This can only be used with the .format string formatting method, and the goal here is simply to demonstrate how we can use an asterisk while formatting strings.

Asterisks are not permitted to be used in other string formatting methods.

Tuple/Set Unpacking

We learned earlier in this article how to use * asterisks to unpack the iterable and ** asterisks to unpack the dictionary. In this section, we’ll use the asterisk to unpack the values contained within the tuple/set.

The set {'One', 'piece', 'is', 'real'} is unpacked into One piece is real in the preceding example.

Here’s an example of how to unpack a tuple.

The output shows that the tuple unpacks into x=Oney=['piece', 'is'], and z=real.

Asterisk to Bound Function’s Parameters to the keyword-only Argument

You might have seen a bare asterisk (*) in a function’s parameter list. Why bare asterisk is used and what it does?

In short, a bare asterisk (*) is used to control how to pass a value as an argument.

Here’s an example to show when a function has a bare asterisk in the parameter list, what does that imply?

The function func() takes three arguments: x, y, and z but it also has an asterisk (*) between the x, y and z parameters.

This means that the parameter on the right side of the asterisk is a keyword-only argument and the parameters on the left side can be passed as either positional or keyword argument.

But the parameter z is now obliged to keyword argument and if you pass it as a positional argument, the program will throw an error.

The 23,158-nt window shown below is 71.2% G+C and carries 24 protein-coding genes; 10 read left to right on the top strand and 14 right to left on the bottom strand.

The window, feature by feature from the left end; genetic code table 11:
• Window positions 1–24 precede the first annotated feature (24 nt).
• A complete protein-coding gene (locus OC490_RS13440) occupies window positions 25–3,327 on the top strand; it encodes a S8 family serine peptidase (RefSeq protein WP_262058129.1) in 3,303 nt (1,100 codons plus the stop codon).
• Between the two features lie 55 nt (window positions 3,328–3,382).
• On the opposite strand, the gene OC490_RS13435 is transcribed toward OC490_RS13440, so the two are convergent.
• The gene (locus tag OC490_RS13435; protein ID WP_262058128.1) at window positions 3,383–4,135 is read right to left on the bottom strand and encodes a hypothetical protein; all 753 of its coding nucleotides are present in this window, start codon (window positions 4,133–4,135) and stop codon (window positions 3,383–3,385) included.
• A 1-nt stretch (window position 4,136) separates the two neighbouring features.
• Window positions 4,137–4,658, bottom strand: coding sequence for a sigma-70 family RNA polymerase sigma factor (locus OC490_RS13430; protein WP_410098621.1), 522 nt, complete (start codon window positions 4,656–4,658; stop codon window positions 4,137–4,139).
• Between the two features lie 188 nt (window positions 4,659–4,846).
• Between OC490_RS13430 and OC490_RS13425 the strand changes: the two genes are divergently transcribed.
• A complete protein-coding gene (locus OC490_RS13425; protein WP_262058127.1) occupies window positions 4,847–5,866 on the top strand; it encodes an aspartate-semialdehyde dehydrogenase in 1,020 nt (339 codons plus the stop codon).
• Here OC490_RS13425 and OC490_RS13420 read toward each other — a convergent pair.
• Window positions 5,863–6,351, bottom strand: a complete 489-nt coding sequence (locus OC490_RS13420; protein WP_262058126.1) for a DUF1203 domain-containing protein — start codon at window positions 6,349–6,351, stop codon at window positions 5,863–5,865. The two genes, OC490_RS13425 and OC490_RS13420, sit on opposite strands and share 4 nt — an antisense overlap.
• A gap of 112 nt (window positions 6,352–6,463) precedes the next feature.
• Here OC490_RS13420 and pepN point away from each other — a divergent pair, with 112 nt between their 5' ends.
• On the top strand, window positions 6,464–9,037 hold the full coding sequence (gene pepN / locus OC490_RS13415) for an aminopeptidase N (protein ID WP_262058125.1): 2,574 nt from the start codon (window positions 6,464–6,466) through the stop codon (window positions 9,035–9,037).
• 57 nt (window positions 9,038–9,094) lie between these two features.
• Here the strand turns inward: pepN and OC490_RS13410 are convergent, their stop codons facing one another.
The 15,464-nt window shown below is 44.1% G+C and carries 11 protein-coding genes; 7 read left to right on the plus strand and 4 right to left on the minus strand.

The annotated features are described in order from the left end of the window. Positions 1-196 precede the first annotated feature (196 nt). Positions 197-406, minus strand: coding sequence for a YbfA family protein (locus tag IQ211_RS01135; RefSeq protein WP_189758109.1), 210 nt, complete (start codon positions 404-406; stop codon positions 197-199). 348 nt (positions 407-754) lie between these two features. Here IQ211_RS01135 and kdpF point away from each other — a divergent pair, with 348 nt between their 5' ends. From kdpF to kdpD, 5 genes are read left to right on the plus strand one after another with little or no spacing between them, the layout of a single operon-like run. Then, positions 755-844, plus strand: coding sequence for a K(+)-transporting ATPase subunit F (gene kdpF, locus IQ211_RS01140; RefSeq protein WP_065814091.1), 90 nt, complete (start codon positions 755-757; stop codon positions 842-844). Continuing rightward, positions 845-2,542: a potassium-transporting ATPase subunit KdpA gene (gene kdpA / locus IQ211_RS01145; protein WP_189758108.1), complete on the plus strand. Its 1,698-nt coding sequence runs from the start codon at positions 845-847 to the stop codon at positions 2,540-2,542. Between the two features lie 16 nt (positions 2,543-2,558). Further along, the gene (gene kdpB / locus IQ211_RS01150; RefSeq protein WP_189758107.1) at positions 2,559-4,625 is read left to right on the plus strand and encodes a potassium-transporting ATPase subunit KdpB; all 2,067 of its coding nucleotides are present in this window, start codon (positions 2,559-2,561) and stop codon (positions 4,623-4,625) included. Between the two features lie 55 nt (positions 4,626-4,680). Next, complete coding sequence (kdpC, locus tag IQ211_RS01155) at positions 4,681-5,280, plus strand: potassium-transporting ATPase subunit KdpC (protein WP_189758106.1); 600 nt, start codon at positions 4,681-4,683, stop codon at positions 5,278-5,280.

If you run the code, you’ll get the following error.

It says that the function func takes only two positional arguments but three positional arguments were supplied.

But if you pass z=4 in the function just like in the val_2 in the above code, the program will not throw any error.


Another application of the asterisk could be in importing all of the classes and functions from the modules.

We were able to use the time and strftime functions from the time module because of the asterisk, which helps in the import of all functions and classes from the module.

Note: This is not a good practice at all, importing all the classes and functions from the module at a time can use up resources unnecessarily.


This article explains the use of asterisks in Python. We can use it as a multiplication operator or to pack and unpack arguments.

Let’s recall what we’ve learned:

  • Using asterisk for exponentiation and multiplication
  • Argument packing/unpacking
  • Using as a repetition operator
  • Using asterisk in the string formatting
  • Unpacking the tuple and set values
  • Asterisk to bound function’s parameters to the keyword-only argument